The Justice Department says the Arkansas law targeting care for transgender children must fall. And it is challenging a West Virginia ban on transgender women participating in athletes.

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The filing in Arkansas quotes statements by Governor Hutchinson and medical experts in opposition to the new law banning gender-affirming care to minors.

“Rather than rely on the judgment of medical professionals and evidence-based treatment guidelines, Arkansas has inserted itself within one of the most confidential and personal of relationships: the physician-patient relationship.”

As it was told repeatedly to legislators who didn’t want to hear about it (and arrested one parent ]for speaking beyond a two-minute limit not imposed on people who supported the law.)

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Yes, this is the law Attorney General Leslie Rutledge is defending by citing one English court ruling but not another allowing such care with parental consent, which is the only way such care is available in Arkansas.

From the top of the filing:

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The United States respectfully submits this Statement of interest to advise the Court of its view that the Equal Protection Clause of the Fourteenth Amendment bars the State of Arkansas from discriminating against transgender minors by enacting legislation that wholesale prohibits healthcare providers from providing them with certain categories of medically necessary care, or referring them to another provider for such care.

House Bill 1570 (H.B. 1570), passed into law on April 6, 2021 and enacted as Act 626, prohibits the provision of or referral for “gender transition procedures” for any individual under eighteen. Plaintiffs have filed a private action challenging the law on multiple grounds, including the Equal Protection Clause. The United States files this Statement of Interest in support of Plaintiffs’ Motion for Preliminary Injunction, as Act 626 cannot survive the heightened scrutiny to which it must be subjected and therefore would violate the Equal Protection Clause if allowed to go into effect. This case implicates important federal interests.

The United States is charged with protecting the civil rights of individuals seeking nondiscriminatory access to healthcare in a range of health programs and activities under Section 1557 of the Affordable Care Act, 42 U.S.C. § 18116. The Department of Justice is further charged with the coordination and implementation of federal nondiscrimination laws that protect individuals against discrimination on the basis of sex in a wide range of federally-funded programs and activities, including, but not limited to, the provision of healthcare. The United States has a strong interest in protecting the rights of lesbian, gay, bisexual, and transgender individuals. To that end, the President has issued an Executive Order that recognizes the right of all persons to “be treated with respect and dignity,” “to access healthcare … without being subjected to sex discrimination,” and to “receive equal treatment under the law, no matter their gender identity or sexual orientation.”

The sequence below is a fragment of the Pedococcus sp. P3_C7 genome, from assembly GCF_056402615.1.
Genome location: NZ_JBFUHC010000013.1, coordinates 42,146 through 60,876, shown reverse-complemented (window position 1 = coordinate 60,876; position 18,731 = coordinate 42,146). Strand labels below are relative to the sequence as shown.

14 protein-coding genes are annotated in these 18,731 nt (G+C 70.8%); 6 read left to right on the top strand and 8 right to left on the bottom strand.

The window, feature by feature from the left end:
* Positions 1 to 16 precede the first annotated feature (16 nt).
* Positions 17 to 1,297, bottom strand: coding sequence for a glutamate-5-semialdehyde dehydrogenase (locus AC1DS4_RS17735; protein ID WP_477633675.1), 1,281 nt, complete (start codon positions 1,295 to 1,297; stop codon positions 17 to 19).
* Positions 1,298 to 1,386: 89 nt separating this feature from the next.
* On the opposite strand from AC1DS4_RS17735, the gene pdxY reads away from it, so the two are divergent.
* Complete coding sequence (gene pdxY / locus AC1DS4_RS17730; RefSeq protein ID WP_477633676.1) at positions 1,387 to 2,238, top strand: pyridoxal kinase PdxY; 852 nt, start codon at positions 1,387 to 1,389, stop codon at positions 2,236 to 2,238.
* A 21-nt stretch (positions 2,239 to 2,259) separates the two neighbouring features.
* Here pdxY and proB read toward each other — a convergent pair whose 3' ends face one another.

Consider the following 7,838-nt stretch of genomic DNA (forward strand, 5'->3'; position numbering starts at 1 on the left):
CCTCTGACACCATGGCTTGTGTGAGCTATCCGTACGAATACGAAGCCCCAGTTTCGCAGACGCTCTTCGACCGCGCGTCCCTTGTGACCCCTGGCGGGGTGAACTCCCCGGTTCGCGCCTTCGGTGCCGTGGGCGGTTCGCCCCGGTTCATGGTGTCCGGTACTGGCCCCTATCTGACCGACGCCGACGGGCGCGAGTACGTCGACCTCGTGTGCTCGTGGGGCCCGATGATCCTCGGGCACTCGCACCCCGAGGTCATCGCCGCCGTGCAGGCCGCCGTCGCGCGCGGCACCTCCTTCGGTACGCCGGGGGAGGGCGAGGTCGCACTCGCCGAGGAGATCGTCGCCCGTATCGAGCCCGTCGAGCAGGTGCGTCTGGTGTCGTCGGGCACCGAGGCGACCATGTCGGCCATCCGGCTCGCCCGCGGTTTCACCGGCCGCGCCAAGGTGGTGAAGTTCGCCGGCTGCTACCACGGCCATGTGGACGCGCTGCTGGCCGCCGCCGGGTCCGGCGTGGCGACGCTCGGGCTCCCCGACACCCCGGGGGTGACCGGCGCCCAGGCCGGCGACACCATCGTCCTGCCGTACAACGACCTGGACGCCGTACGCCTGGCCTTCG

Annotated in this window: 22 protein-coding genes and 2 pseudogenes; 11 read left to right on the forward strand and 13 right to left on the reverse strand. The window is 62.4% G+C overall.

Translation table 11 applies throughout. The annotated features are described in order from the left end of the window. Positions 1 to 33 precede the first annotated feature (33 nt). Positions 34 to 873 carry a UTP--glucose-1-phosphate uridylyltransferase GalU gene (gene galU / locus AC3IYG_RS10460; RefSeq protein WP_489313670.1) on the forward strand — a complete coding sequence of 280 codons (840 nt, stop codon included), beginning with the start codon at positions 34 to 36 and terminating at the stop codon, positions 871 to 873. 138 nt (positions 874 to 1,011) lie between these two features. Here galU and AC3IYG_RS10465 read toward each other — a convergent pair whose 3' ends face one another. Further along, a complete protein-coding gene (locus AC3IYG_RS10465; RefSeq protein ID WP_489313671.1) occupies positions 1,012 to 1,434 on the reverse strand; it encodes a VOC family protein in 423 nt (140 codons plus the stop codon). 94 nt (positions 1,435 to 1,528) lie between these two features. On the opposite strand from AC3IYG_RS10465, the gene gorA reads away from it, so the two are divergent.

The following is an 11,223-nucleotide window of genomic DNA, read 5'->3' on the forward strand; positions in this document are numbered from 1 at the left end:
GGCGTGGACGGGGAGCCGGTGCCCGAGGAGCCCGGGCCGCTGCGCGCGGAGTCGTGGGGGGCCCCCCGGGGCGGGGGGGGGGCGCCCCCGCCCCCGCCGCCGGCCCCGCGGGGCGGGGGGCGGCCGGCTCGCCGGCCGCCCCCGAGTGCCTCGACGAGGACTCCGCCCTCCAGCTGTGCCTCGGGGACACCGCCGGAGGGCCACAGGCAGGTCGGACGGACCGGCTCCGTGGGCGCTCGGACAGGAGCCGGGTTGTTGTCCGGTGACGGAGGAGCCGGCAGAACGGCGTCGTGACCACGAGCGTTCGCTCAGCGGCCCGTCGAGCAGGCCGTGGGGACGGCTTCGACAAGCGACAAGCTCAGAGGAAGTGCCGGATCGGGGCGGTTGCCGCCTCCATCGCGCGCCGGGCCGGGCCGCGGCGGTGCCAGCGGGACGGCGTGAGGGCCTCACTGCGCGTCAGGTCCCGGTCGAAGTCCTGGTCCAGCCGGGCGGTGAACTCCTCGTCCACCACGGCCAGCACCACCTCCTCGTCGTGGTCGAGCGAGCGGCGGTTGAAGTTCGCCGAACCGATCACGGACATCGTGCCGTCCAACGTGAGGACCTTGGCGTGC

The United States also recently filed a Statement of lnterest regarding the inadequacy, under the Eighth Amendment to the U.S. Constitution, of medical treatment for gender dysphoria that was provided to a transgender woman while in the custody of the Georgia Department of Corrections.

Act 626 specifically and discriminatorily denies transgender minors, and only transgender minors, the ability to receive medically necessary care based solely on their sex assigned at birth. Discriminating against transgender minors in this manner violates the Equal Protection Clause. Such discrimination would be justified only if Arkansas could show that it is substantially related to achieving an important governmental interest. Arkansas cannot make that showing. For this reason, the United States believes that Plaintiffs’ Equal Protection challenge to Act 626 is likely to succeed on the merits.

All are created equal in Joe Biden’s America. White Republican evangelicals in Arkansas are not created more equal.

Also of interest is the Justice Department intervention in the West Virginia case. Arkansas has a similar law, not yet under court challenge here.